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`You Put Your Fate In God's Hands'


Letter From Hong Kong

`YOU PUT YOUR FATE IN GOD'S HANDS'

I was in Singapore the day they hanged Flor Contemplacion. The Philippine domestic helper went to the gallows at Changi Prison for the murder of another Philippine housekeeper and a 4-year-old boy in the other woman's care. I was more focused on my 10-year-old son's gymnastics competition, my reason for going to Singapore. Local newspapers buried the story, so it wasn't until I returned to Hong Kong that the full impact of the case hit me.

Flor Contemplacion was the talk of Hong Kong's Philippine community. There are as many as 139,000 overseas contract workers (OCWs) from the Philippines here, almost all working as live-in servants. My housekeeper, Eufrosina "Inday" Baldivia, who doesn't usually keep up with current events, was as familiar with the details of the Contemplacion case as Americans are with the O.J. Simpson trial. In Manila Mail, a tabloid for overseas Filipinos, the headline screamed "Paalam [Good-bye] Flor," and the maids were full of outrage--both at the Singapore authorities for not granting a stay of execution to examine new evidence and at their own government for not protecting Contemplacion.

Was Contemplacion innocent? I'm not convinced. According to Singapore authorities, she confessed to the crimes after her arrest, and in nine consultations with Philippine officials she never changed her story. As her execution date neared, some Filipinos claimed to know she had been framed. Instead of staying the execution, rigid Singapore went ahead, certain of her guilt. But among Filipinos in Hong Kong, there was no real debate. To a community constantly under verbal and sometimes physical assault by employers, Contemplacion's innocence was a given.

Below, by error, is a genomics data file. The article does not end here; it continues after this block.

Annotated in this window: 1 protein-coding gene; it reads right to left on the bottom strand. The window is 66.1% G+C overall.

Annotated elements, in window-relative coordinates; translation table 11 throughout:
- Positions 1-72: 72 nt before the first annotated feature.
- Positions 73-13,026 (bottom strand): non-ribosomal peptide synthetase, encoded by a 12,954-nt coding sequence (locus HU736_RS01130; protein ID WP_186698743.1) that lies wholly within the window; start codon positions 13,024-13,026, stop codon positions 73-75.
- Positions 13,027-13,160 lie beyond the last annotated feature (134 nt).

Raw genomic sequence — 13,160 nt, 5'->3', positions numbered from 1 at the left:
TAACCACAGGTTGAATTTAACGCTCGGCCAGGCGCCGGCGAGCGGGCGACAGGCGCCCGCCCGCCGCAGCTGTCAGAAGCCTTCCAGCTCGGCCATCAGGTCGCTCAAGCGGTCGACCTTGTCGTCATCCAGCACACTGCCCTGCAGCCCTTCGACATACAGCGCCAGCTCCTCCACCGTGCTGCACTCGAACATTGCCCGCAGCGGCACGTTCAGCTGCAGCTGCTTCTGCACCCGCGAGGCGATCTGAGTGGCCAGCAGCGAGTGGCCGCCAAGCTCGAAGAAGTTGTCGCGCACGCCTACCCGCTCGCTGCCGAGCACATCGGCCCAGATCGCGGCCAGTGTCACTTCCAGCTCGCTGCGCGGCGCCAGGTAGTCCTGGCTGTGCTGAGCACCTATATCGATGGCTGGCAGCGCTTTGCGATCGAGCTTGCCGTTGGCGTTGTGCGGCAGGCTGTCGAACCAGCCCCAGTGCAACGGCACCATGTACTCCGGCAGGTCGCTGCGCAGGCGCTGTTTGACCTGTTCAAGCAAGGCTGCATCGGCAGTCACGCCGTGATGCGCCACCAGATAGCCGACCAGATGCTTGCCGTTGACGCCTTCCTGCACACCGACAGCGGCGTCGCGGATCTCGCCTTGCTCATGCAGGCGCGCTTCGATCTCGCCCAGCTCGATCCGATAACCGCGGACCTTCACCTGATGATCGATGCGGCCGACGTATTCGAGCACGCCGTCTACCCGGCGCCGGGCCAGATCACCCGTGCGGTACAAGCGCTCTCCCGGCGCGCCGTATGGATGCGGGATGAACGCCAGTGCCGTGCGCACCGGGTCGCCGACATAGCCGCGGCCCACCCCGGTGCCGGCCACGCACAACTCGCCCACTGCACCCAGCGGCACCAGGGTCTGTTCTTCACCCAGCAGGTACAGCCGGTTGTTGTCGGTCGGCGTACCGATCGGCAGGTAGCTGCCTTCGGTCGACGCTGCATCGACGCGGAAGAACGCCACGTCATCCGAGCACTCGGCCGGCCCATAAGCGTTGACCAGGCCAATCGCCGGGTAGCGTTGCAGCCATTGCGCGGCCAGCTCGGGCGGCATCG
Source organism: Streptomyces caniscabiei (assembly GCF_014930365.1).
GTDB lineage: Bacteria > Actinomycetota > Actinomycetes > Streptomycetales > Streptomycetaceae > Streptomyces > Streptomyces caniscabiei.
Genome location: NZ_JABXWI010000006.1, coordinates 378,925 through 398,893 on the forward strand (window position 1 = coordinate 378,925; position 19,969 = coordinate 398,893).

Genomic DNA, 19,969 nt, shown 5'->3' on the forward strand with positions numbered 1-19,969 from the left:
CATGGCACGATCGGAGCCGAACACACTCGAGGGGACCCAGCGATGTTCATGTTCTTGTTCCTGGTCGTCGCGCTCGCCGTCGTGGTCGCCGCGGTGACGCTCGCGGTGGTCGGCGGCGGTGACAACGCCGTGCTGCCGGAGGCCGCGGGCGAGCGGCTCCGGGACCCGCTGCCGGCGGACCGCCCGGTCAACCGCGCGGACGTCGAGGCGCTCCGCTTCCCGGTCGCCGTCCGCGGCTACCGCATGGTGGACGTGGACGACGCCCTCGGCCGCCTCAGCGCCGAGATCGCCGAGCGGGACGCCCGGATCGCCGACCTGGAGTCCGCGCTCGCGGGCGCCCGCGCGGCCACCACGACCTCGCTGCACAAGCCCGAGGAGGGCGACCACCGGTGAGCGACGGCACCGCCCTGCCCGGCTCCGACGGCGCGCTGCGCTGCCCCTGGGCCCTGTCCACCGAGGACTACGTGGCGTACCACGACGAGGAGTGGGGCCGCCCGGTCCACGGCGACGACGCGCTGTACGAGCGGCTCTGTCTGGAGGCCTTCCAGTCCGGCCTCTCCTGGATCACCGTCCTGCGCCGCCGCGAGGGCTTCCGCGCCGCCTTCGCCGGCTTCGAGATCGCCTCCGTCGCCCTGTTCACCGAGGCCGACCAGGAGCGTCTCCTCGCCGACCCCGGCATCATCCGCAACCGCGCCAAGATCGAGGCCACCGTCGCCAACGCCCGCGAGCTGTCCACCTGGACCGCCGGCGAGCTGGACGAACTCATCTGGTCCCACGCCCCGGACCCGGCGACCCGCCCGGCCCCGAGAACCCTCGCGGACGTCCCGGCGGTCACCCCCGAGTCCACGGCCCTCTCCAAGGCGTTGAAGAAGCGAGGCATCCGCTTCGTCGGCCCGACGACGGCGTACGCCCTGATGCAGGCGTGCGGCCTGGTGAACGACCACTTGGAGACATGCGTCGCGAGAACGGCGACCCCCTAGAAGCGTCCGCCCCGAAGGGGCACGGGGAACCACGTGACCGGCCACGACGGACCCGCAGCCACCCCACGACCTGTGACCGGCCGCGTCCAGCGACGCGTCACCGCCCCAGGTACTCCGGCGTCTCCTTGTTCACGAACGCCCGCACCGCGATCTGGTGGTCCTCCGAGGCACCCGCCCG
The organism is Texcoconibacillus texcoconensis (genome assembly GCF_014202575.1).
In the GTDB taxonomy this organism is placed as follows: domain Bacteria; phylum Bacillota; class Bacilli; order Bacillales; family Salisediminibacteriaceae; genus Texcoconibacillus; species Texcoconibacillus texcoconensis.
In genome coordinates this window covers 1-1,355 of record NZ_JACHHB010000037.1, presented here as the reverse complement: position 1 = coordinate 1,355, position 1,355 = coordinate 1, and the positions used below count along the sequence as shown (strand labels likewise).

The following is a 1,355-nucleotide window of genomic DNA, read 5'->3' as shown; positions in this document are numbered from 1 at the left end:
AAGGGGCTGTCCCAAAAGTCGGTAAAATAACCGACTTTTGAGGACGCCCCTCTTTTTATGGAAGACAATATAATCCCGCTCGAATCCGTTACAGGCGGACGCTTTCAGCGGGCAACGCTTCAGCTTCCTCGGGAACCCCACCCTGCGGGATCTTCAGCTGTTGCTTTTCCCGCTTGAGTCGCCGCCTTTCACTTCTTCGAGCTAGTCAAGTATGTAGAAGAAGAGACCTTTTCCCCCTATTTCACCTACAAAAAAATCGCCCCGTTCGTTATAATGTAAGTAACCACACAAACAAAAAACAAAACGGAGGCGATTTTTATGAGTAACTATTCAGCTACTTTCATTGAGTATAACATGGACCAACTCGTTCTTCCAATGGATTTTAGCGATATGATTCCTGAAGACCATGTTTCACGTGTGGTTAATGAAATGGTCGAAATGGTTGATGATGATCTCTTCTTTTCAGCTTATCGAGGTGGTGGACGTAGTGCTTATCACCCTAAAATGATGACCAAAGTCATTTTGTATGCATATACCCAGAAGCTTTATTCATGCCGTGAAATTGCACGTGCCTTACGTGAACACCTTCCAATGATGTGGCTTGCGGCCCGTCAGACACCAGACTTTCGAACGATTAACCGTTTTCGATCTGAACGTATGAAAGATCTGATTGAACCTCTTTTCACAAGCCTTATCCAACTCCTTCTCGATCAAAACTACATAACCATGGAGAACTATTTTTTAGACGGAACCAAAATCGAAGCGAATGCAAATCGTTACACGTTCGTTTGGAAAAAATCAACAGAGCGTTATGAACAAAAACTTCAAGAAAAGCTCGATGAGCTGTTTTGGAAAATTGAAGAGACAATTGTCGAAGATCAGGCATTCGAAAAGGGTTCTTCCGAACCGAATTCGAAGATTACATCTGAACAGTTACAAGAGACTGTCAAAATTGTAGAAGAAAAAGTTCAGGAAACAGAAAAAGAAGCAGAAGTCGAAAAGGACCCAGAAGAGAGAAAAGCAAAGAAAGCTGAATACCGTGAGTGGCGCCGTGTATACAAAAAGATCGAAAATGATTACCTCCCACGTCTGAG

Rightly or wrongly, Flor Contemplacion has became a symbol of the hardships facing Filipinos working abroad. She is seen as the ultimate scapegoat: a poor woman alone in a strange land, trying to make a living, who finds herself confronting harsh--and false--allegations. "My heart is crying for this mother of four," says Inday, a mother of four herself. "It's a lesson--that all Filipinos must wake up now."

To understand this outpouring of emotion is to understand the travails of Philippine OCWs. Although the Philippine economy is picking up under President Fidel V. Ramos, nearly half the population still languishes in poverty. As a result, many women leave families back home in search af higher wages overseas. "For a mother, it's a very tough decision," says Linda Layosa, a domestic helper turned editor-in-chief of Tinig Filipino, an OCW magazine sold mainly in Hong Kong. "You put your fate in God's hands." More than 6 million of the Philippines' 70 million people now work abroad--in 138 countries. In 1993, 55% of Filipinos who went overseas to work were women--and that figure is rising.

GUILT TRIP. In 1994, they remitted $3 billion to the Philippines through legal banking channels, excluding cash and consumer goods brought home on visits. For the government, this is a major source of foreign exchange. Philippine migrant-worker groups estimate that OCWs support nearly one-fourth of all families in the Philippines. So when a woman such as Contemplacion is hanged overseas, the collective sense of guilt back home is intense: Families take the money but fail to protect the sacrificing wage earner.